Saturday, March 21, 2015

AZT Day 14-Rincon Valley

Miles 128.8 to 111.7
Arizona Trail Passage 8
17.1 miles

Woke up to the scent of skunk.  Never saw him, but apparently Jan said there was lots of critter noises last night, including the snorting of javelina.  I didn't hear.  I can sleep through pretty much anything in my hammock, a skill I've developed over the years because I decided that my sleep is too important for my ability to hike.  No sense in worrying over stuff I can't control, in this case the animals who are out and about.  What could I do anyway?  Jan and I joke that we have our umbrellas for defense.  The first few nights on the Arizona Trail, I did have trouble falling asleep but now I've convinced myself this trail is safe, so I haven't have trouble falling asleep.

We cruised the first seven miles from Rincon Creek. Flat and easy tread made it possible to look around while hiking for once. Jackrabbits raced around in the cactus. Mountains surrounded us in all directions as we crossed over to our next set of hills.
Yucca blossoms.
More wildflowers.
Got to meet Sweettooth, a northbound AZT hiker who I'd emailed with before the hike (see his blog on Free Roaming Photography).  One thing I like about going south is getting to meet all the thru hikers, but we do miss out because we don't have much time to talk when we pass people on the trail. Hope to run into you again someday, Sweettooth!

At La Selvilla Picnic Area, we rinsed our socks at a spigot, while bees circled around the cast off wash water. After so long in the trail, I may be dirty all over but keeping feet clean is a priority.
Hanging my clean laundry from my pack to dry.
Set in a canyon bottom with big old trees, the stone picnic area was built by the CCC.  It would have made a sweet spot to camp had the timing been different.

Arrived at La Posta Quemada Ranch in the heat of the day. After picking up our resupply box, we sorted food on the veranda as we charged our electronics. I wandered around the visitors center reading displays about Collosal Cave, fossil vampire bats, and local CCC history. The little library was full of nature guides so I finally got to read about all the incredible things we've seen. The ranch would have made another excellent place to stay, but I was itching to get back on the trail again. Jan and I decided we'd just do 5 more leisurely miles and camp by the next creek.
Relaxing at the La Postal Quemada Ranch.
The afternoon was heating up as sun beat down on us. I hike holding my umbrella in one hand and use one trekking pole under such circumstances for optimal sun protection, facing the umbrella towards the sun. However, Jan needs two poles to hike and the hands-free umbrella rigging doesn't work for hiking southbound when the sun is in our faces. So Jan was getting overheated.
Umbrella side-protection.
Thankfully, we arrived at Cienga Creek, a magical oasis of huge cottonwoods. We soaked our feet in the cool water and relaxed in the shade, and talked about setting up camp. Only once we got settled, trains started roaring by, blaring their horns, shaking our bones. Dang trains! No way would we get any sleep here. Time to head out!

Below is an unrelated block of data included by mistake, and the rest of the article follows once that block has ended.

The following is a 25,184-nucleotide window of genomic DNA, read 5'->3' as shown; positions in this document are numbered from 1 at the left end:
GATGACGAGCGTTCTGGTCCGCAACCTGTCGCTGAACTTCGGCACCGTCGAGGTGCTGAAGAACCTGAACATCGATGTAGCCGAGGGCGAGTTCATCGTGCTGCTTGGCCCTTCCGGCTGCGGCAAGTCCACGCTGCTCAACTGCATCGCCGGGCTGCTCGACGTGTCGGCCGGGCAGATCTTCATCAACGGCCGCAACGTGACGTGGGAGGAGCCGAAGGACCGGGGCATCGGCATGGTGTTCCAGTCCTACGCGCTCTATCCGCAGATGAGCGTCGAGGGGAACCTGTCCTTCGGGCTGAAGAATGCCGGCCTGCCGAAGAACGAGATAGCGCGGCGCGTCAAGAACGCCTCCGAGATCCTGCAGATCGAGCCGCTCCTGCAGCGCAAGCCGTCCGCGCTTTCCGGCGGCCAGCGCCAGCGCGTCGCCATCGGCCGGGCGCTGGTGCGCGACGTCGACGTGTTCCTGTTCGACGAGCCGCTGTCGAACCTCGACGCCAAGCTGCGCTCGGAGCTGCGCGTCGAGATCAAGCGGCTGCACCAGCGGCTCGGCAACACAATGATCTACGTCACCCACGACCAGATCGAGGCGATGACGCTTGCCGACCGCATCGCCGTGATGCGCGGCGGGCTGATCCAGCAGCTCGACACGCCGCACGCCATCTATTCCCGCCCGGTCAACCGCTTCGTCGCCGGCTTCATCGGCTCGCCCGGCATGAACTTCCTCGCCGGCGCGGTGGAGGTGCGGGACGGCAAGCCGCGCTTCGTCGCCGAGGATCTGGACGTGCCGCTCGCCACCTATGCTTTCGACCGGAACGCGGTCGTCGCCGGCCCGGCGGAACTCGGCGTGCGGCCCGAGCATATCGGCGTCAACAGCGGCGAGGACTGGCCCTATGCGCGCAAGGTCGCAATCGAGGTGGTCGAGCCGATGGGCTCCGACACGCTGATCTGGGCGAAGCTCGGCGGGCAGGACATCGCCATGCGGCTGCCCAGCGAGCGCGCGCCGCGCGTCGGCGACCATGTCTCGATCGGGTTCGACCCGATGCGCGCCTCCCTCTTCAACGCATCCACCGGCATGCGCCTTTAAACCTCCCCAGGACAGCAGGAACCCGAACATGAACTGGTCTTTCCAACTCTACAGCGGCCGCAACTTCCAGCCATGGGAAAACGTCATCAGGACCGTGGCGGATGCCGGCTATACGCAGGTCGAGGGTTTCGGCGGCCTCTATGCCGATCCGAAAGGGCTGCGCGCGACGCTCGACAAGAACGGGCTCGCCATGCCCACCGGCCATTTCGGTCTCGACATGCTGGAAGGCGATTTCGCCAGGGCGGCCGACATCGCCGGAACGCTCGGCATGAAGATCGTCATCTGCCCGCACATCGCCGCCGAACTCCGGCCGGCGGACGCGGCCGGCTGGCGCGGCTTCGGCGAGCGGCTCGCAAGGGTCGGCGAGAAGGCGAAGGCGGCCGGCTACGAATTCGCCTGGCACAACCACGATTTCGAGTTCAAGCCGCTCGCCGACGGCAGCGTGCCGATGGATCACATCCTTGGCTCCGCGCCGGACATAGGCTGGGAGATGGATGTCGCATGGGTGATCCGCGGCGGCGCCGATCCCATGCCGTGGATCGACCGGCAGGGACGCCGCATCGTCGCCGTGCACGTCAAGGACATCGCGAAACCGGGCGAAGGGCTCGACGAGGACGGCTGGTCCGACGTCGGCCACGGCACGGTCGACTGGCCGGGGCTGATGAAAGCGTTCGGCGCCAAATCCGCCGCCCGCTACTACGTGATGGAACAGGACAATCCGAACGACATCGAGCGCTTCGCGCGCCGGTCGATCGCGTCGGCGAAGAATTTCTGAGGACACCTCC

Getting water at Cienga Creek.
But the blaring of civilization followed us up the trail. We crossed under I-10 roaring with trucks and traffic. The sound seemed to go on and on. Planes and jets passed by loudly too. Finally we got over a rise where it was quiet, or at least not as horribly loud. When I looked out my heart sank when I saw the flat expanse of cactus, palo verde and ocotillo. Nothing to hang from, not even a gully. Can you hike a little longer, Jan?   I don't know she says.
Jan hiking under I-10.
They were long miles in this heat but there was no where for Jan to camp either with the rocks and cactus. She trudged on.  Finally, there was our paradise for the night-- two little mesquite trees perfectly spaced and a flat spot for Jan. Sure there were cowpies everywhere and the bang of gun shots going off in the valley... But that was better than trains or the interstate.  We've redefined what is enough to make us happy out here.
I can't believe my hammock fits in this little spot.
Being away from the roar of civilization, with a front row seat for the sunset-- what more could you want in life?  We set up camp and watched the sky. The gun shots finally stopped.  There was a faint sound of traffic in the distance and the echo of trains rolling by, just enough to remind us of what we were NOT missing.  Instead we had everchanging colors in the sky. 
Hanging over cowpies and cactus.
What an evening to savor!  Bright stars and this big sky. Now my hammock is being swarmed by lacewings. What the heck are they doing out here--there must be several dozen all climbing over my hammock netting.  A few mountain bikers just road by on the AZT in the dark and we see their headlamps crossing up the hillside. Quite an active place, which makes me even more glad that I can curl up in my hammock and tune it all out for the night.
Front row seats for the sunset show.


  1. LoL I had a mental pic of you and Jan as Sean Connery in Indiana Jones the last crusades flapping umbrellas and making caw caw sounds. :D

    1. Our umbrellas provided us with many hours of entertainment. Oh the stories we created. We were indeed warrior women!